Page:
Kansas Man Gets Life 20 Years After Poisoning Wife With Nicotine


Twenty years after a Kansas woman died from nicotine poisoning, her husband has been sentenced to life in prison without parole for her murder. The sentence, handed down on Friday, came after a jury found that he had fatally poisoned his wife in order to collect a $500,000 life insurance payout.

The Orange County District Attorney’s Office released a statement confirming that Paul Marshal Curry, 58, was found guilty in September of felony murder with the special circumstance of killing for financial gain. In addition, he received a sentencing enhancement for murdering his wife, Linda, by poisoning.

Paul and Linda Curry had been married for two years when, according to prosecutors, he tricked his wife into ingesting a sedative and then administered a lethal amount of nicotine to Linda on June 9, 1994. Prosecutors believe that Paul had slowly been poisoning Linda during the last year of her life. After giving his wife the poison, Paul called 911 to report that his wife, who was in bed, had stopped breathing. Upon their arrival, emergency personnel from Orange County rushed Linda to the hospital, where she was pronounced dead just hours later.

Linda Curry was not a smoker, and had life insurance policies totaling over $500,000 at the time of her death, which were paid out to Paul Curry, who had begun the process of claiming the benefits just one day after Linda’s funeral. Prosecutors say that all told, Paul collected $547,000 from the death of his wife. Authorities suspected that Paul had murdered Linda with poison, but without evidence, they could not charge him with the crime and the case went cold.

According to the press release, investigators took a fresh look at the case in 2007. New evidence was uncovered which reduced the amount of time it would have taken for Paul Curry to inject the nicotine, at which time he was arrested in Kansas where he had relocated in March 2010 after having been hired by the city of Salina. He had previously been living in North Las Vegas, where he worked as a senior plans examiner for the city. He had also worked as an engineer in a nuclear power plant, which is where he and Linda Curry met.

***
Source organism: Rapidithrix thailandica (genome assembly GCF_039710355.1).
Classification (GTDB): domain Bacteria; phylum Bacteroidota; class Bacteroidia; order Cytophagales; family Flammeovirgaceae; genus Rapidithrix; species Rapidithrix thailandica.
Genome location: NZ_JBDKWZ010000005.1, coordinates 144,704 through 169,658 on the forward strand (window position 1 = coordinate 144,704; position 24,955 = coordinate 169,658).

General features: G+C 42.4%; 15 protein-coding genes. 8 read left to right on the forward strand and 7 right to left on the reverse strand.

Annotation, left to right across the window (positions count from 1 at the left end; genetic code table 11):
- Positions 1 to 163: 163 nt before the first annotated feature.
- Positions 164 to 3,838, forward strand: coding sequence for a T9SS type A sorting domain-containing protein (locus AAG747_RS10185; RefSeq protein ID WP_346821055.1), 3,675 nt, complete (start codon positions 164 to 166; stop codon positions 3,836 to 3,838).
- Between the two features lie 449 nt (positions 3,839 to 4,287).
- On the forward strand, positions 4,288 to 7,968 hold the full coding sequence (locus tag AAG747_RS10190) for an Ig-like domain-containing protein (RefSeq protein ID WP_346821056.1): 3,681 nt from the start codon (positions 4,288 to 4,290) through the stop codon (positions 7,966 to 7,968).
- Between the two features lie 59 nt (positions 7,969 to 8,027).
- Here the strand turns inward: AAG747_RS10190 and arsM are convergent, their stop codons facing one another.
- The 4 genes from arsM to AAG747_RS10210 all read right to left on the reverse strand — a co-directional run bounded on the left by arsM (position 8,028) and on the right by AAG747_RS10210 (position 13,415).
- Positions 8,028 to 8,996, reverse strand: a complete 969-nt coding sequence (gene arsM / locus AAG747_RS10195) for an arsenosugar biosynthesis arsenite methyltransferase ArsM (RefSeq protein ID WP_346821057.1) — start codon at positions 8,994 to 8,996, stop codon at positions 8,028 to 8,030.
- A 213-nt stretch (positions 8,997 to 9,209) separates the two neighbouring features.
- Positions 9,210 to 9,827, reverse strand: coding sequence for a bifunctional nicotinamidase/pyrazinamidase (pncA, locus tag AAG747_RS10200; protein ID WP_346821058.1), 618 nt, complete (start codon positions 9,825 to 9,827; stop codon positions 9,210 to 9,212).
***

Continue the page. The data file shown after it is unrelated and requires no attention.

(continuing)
A former wife of Paul Curry’s was called to testify in his murder trial. She recalled that in the year which would end up being their last together as husband and wife, she was frequently ill, and Paul suggested that both of them should apply for life insurance. The ex-wife was denied coverage, at which time she and Paul split up. After the separation, her recurring health issues went away.

Lisa Kopelman, lawyer for Paul Curry, defended her client against charges that he murdered his wife by introducing evidence that Linda Curry suffered from digestive issues and was often ill. As such, Kopelman argued that Linda may have ingested nicotine purposefully in order to treat her irritable bowel syndrome.

One year prior to her death, Linda Curry was hospitalized after suffering from headaches, vomiting and bloody diarrhea. Hospital workers found that Linda’s IV bag contained lidocaine and questioned the couple. At the time, Paul told officials he would gain nothing from his wife’s death.

During Friday’s sentencing, in which Paul Curry showed no hint of emotion, friends and family gave victim impact statements in court. One friend of Linda Curry’s spoke of the pain she had felt every one “of those 7,459 days “since she had been murdered, saying that her grief was due in part to the fact that Paul, who had “professsed to love her and took vows to protect her, murdered her.”

By Jennifer Pfalz

ABC News